by Shelt Garner

While I continue to worry someone is going to cherry pick from my development on this Website, I simply don’t know how they would actually do it. I guess I’ve explained the general gist of the novel, but I’ve never explained what’s going on in detail.

I guess it’s still possible, however.

I’m more worried about someone stealing a march on me than anything else. I’m worried about someone simply doing something so close to what I’m working on that it makes my novel moot.

But I am learning a lot about how to write a novel, so even if either one of those things happens, I should be able to bounce back pretty quick and throw myself into a different novel.

Jessica Chastain & A Major Character In The #Novel I’m Developing & #Writing

by Shelt Garner

Here I am again, doing the thing I hate so much — fucking preening about who might play a character in my “WIP.” And, yet, not only does no one read this blog but in the context of what I’m writing about it’s not THAT much annoying preening.

You see, I have no idea what I’m doing with this novel. I work almost entirely in a vacuum. I just have my gut to tell me what works and what doesn’t work. In fact, that’s probably been the biggest issue when it comes to development — I sometimes have to issues of equal value in my mind and I can’t figure out which is more important.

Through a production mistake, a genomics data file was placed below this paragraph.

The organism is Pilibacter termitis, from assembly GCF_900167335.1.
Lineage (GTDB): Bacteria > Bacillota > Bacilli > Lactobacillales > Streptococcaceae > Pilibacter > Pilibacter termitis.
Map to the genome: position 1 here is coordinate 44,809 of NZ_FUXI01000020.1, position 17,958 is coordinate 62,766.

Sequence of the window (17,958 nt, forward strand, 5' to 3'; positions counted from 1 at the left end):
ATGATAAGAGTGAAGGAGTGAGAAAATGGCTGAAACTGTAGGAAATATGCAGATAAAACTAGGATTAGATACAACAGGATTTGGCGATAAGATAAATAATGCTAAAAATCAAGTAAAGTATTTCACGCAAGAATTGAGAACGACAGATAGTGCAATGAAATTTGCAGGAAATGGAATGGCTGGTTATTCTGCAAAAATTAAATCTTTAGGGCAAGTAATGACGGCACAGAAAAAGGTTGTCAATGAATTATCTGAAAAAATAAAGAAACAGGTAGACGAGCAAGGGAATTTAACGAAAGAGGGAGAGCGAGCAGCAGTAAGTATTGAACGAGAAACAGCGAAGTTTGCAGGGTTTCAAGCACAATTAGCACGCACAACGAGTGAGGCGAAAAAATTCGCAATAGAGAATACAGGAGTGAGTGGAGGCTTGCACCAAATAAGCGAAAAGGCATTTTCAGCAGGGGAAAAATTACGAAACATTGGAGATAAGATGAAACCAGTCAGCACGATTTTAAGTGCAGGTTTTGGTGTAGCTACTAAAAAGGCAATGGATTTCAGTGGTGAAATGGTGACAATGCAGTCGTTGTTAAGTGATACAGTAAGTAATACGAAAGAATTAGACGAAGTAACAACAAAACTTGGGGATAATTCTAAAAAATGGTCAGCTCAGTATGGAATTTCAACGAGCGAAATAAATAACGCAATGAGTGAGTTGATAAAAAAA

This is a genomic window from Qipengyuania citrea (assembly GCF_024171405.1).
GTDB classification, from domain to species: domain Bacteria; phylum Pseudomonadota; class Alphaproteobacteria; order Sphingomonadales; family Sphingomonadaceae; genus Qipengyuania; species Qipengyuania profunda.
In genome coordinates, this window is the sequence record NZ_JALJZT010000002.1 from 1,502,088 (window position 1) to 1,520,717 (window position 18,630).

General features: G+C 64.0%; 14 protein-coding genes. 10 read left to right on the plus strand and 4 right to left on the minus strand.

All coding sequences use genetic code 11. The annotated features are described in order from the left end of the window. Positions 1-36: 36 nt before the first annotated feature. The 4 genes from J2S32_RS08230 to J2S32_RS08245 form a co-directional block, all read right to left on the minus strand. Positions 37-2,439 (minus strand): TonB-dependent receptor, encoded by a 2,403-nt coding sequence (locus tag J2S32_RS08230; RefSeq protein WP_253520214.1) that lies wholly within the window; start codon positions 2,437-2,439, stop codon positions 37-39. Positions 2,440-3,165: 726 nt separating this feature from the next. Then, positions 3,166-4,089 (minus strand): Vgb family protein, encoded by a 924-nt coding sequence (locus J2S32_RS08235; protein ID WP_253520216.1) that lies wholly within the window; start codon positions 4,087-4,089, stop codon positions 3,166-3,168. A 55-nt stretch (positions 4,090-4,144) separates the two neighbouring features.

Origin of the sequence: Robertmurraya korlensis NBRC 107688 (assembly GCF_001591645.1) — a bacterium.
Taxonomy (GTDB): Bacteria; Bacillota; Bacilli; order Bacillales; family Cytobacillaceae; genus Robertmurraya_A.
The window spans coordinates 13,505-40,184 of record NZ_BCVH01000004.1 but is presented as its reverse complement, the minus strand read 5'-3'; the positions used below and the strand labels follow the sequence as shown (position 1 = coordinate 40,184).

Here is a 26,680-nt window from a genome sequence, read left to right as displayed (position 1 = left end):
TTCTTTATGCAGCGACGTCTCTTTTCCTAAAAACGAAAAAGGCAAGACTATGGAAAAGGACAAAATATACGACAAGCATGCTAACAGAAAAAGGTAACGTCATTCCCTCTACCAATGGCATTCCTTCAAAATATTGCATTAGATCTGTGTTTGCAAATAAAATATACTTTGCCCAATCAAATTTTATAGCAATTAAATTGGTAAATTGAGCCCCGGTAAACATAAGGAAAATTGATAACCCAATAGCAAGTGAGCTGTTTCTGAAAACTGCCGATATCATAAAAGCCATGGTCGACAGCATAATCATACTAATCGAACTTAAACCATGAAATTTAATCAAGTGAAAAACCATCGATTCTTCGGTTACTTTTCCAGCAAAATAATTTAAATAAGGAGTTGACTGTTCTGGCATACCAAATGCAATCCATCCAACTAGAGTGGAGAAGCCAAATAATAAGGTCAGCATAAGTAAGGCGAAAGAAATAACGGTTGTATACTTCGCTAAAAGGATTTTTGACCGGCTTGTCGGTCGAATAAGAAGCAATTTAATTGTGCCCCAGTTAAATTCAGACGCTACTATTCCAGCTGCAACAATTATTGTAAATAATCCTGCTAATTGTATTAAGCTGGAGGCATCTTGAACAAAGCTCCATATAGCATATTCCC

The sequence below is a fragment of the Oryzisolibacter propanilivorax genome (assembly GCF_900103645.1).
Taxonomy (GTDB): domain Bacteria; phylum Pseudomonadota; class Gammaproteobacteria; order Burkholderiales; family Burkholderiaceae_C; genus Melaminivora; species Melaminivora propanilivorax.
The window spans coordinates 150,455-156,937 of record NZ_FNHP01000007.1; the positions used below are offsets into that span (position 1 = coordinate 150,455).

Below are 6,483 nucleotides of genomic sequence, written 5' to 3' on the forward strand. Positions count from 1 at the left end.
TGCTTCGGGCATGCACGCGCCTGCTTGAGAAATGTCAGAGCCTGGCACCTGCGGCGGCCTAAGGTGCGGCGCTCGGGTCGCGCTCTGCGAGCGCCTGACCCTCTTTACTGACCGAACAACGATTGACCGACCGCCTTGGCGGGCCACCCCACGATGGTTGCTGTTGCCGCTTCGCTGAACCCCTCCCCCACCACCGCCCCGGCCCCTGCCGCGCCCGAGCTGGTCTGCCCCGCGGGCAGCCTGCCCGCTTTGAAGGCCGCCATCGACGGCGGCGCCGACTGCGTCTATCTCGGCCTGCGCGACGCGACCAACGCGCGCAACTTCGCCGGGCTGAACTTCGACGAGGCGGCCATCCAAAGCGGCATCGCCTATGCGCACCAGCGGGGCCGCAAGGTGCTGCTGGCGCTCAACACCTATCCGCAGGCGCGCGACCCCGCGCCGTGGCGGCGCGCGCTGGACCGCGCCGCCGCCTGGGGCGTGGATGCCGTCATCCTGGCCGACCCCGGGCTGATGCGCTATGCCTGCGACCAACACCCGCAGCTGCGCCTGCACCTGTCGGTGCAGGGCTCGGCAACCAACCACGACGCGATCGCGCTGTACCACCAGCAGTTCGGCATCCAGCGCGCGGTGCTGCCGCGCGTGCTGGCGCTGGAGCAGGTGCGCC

But one thing they tell you is in the second half of the novel, after the midpoint, you need one of two things: a death or the introduction of a new character. So, for me it’s a new character.

I really like the vibe Jessica Chastain puts out in her roles. So, I’ve modeled an important character that comes into the plot in the second half after her. Or, actually, she’s actually inspired by a woman I knew once who was Perfect. In fact, she was so perfect that she was completely unrelatable to anyone else. She was simply so close to The Ideal Woman that it was off putting to everyone else around her.

What’s worse, she was completely oblivious to this and was STILL unhappy with her life.

Anyway. She was beautiful, smart and funny. And very married.

I just decided to mix her up with Jessica Chastain in Zero Dark Thirty and ta-da! Character!

I haven’t gotten to her part of the story, yet. But I am looking forward to writing that character. She’s going to give my Hero hell.

The Stuff They Never Tell You About Developing & #Writing A #Novel

by Shelt Garner

One of the reasons why having an endless supply of rage against the Trump Administration comes in handy is you need a lot — A LOT — of energy to develop and write a novel, at least the way I’m doing it.

I spend way too much time on simple maintenance of some pretty prosaic things. I print shit out all the times and sometimes a hole punch will malfunction on me and I have to start all over again.

I spend a lot of time staring at my printer seething with rage against the Trump Administration, believing that there’s at least a chance that my writing might make a difference in some small way.

Maybe it’s delusional, but one man’s delusion in another man’s dream, or vision.

There’s a reason why writers — and other creative types — are often pretty much just crackpots. I’m using what limited skills I have in a very focused way. So, maybe I have a shot at changing the world, maybe I don’t. I have been called both “delusional and stupid” recently. And the late Annie Shapiro called me a “delusional jerk with a good heart.”

As you can tell, me being delusional is a recurring theme with my critics.

Anyway. Maybe I am, maybe I’m not.

But I am very focused. I’m very focused on my dream of writing a novel good enough that someone, somewhere reads it and wants to know what happens next.

‘The Company’ & My Wild Days In Seoul